House on Mango Street


1.give me a Vignett that shows when esperanza's sense of her identity changed

2.reference to details in first job

3. Related details from other section of the book

3. Particular literary techniques cisneros uses to illustrate her meaning and intention

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Identity Changes; (Remember, the most important piece of Esperanza's identity is wrapped up in her aspirations of becoming a writer.)

My Name

"In English my name means hope. In Spanish it means too many letters. It means sadness, it means waiting. It is like the number nine. A muddy color. It is the Mexican records my father plays on Sunday mornings when he is shaving, songs like sobbing. I would like to baptize myself under a new name, a name more like the real me, the one nobody sees. Esperanza as Lisandra or Maritza or Zeze the X. Yes. Something like Zeze the X will do." Chapter 4

Born Bad- Esperanza's poetry and stories keep her free from the things around her. As she gains her identity as a writer~ she protects herself from the things around her.

"I want to be

like the waves on the sea,

like the clouds in the wind,

but I'm me.One day I'll jump

Out of my skin.

I'll shake the sky

like a hundred violins." Chapter 23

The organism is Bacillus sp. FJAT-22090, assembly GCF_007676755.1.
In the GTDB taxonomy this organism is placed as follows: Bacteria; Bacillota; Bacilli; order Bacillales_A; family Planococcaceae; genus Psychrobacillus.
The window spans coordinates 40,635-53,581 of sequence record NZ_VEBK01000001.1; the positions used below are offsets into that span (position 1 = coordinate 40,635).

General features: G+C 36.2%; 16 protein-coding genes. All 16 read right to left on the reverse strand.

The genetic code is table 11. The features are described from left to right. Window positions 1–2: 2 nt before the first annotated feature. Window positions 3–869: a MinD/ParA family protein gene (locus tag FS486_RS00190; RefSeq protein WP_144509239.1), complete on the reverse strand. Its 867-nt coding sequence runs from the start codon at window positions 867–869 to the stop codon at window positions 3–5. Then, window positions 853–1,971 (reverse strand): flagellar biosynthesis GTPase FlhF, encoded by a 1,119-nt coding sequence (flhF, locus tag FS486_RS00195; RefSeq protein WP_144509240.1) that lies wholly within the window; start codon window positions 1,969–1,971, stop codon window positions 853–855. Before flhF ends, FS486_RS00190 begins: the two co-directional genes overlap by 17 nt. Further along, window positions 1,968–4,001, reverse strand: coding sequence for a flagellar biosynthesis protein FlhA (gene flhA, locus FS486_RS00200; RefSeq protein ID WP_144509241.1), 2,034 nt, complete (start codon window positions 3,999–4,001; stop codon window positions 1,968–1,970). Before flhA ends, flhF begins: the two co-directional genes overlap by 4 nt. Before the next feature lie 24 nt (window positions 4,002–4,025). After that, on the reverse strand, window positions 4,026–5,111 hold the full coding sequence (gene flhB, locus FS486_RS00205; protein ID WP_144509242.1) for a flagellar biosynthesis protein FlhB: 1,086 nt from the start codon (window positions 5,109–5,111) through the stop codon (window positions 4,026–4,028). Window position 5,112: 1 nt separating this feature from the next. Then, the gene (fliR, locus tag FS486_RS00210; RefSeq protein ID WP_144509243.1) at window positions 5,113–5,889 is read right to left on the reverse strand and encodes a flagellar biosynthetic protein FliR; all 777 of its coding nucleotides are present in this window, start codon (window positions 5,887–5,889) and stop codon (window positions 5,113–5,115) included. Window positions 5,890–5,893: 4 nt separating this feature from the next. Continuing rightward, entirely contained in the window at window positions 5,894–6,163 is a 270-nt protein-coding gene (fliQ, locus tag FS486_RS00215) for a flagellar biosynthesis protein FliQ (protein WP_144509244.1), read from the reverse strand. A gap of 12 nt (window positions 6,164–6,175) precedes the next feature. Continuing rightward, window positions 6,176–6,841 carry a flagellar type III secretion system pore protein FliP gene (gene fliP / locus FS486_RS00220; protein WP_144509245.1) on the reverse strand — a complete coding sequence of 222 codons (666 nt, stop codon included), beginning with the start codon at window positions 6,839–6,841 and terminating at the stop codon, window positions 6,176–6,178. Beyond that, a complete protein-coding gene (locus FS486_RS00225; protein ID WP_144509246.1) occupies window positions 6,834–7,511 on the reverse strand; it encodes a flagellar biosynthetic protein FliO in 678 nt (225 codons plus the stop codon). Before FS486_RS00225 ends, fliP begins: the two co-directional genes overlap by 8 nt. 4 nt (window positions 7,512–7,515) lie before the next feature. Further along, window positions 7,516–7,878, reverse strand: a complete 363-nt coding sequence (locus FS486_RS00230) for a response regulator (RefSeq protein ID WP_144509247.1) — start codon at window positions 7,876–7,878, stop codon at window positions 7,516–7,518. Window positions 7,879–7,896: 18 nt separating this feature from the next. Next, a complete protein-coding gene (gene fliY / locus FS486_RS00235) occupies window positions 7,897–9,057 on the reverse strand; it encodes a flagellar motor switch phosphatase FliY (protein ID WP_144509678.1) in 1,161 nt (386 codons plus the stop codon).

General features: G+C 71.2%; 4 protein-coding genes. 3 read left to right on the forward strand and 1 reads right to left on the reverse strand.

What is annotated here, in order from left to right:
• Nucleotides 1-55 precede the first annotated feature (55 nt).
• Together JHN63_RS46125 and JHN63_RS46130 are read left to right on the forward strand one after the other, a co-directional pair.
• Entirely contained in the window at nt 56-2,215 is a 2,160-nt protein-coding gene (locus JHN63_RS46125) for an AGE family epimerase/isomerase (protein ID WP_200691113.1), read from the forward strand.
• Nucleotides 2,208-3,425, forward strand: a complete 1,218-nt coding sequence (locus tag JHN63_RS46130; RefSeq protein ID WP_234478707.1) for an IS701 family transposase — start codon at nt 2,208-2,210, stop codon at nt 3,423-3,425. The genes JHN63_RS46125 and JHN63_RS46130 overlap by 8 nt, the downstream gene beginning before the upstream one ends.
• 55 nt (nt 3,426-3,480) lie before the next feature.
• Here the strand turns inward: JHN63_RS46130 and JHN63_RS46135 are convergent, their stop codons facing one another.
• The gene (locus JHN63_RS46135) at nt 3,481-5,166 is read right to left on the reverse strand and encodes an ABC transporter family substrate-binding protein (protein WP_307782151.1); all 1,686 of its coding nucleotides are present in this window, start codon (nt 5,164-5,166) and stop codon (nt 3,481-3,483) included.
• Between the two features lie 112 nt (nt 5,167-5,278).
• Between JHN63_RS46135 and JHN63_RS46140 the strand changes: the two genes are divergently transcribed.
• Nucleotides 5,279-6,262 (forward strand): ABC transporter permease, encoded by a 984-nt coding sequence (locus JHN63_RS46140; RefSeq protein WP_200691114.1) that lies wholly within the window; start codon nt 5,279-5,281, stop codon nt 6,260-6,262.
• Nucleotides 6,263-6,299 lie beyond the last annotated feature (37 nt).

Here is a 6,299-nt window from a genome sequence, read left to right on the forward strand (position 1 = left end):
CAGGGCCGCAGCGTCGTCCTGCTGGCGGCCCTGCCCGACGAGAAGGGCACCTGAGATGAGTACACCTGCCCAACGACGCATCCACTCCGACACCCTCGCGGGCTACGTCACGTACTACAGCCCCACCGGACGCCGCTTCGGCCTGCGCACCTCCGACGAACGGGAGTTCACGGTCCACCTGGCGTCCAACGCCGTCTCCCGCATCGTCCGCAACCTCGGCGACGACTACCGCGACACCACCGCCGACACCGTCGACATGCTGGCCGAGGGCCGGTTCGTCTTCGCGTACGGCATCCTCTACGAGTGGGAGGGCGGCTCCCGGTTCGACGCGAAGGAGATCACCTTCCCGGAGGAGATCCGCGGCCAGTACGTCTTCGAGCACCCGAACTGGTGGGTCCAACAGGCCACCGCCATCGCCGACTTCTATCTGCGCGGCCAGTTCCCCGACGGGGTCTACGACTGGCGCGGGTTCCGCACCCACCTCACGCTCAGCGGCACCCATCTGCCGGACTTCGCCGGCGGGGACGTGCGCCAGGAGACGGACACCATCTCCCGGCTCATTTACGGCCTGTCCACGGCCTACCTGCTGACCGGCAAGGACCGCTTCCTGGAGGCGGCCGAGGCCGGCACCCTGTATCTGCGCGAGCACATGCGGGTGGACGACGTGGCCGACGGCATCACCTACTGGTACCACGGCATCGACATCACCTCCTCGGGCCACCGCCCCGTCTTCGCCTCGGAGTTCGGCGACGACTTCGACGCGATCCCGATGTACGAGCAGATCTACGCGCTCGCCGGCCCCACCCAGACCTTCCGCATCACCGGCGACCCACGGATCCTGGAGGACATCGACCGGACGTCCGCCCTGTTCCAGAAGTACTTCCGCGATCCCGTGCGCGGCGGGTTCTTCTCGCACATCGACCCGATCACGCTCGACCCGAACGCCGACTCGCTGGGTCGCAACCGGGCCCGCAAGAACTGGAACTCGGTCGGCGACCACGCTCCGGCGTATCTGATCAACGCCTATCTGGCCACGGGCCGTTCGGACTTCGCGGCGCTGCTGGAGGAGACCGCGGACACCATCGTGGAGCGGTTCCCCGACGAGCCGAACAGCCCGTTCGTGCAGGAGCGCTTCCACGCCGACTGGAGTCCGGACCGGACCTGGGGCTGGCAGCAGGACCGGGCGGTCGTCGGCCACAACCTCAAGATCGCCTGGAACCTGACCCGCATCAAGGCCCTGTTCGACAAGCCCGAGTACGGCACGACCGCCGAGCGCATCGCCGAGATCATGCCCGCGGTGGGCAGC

Beautiful and Cruel- Esperanza knows that she WILL NOT conform to what everyone believes she'll become.

"My mother says when I get older my dusty hair will settle and my blouse will learn to stay clean, but I have decided not to grow up tame like the others who lay their necks on the threshold waiting for the ball and chain." Chapter 35

Mango Says Goodbye Sometimes- Esperanza's identity as a writer has reached its fruition.

"I put it down on paper and then the ghost does not ache so much."

"One day I will pack my bags of books and paper. One day I will say goodbye to Mango. I am too strong for her to keep me here forever." Chapter 44


The House on Mango Street

Esperanza takes her first job at Peter Pan Photo Finishers. She has to lie about her age in order to get hired, so she wears a more mature style of clothing, borrows money to get on the bus, and she is hire the same day. Uncomfortable around the other employees, she's a bit lonely and lost as to what's expected of her. The work is easy; the social aspects of the job are a little more challenging. When an older employee shows kindness and offers to become her friend, Esperanza jumps at the chance. Unfortunately, his "nice eyes" hide a wolf in sheep's clothing and he makes advances toward her after asking for a "birthday" kiss.

Another employee, an "older Oriental man," offers to be Esperanza's friend and tells her she can sit with him at lunch next time (21.7). He has nice eyes, and Esperanza feels less nervous.

The older man tells Esperanza it's his birthday, and asks her for a birthday kiss. As she leans in to give him a kiss on the cheek, he grabs her face with both hands and kisses her hard on the mouth.


The House on Mango Street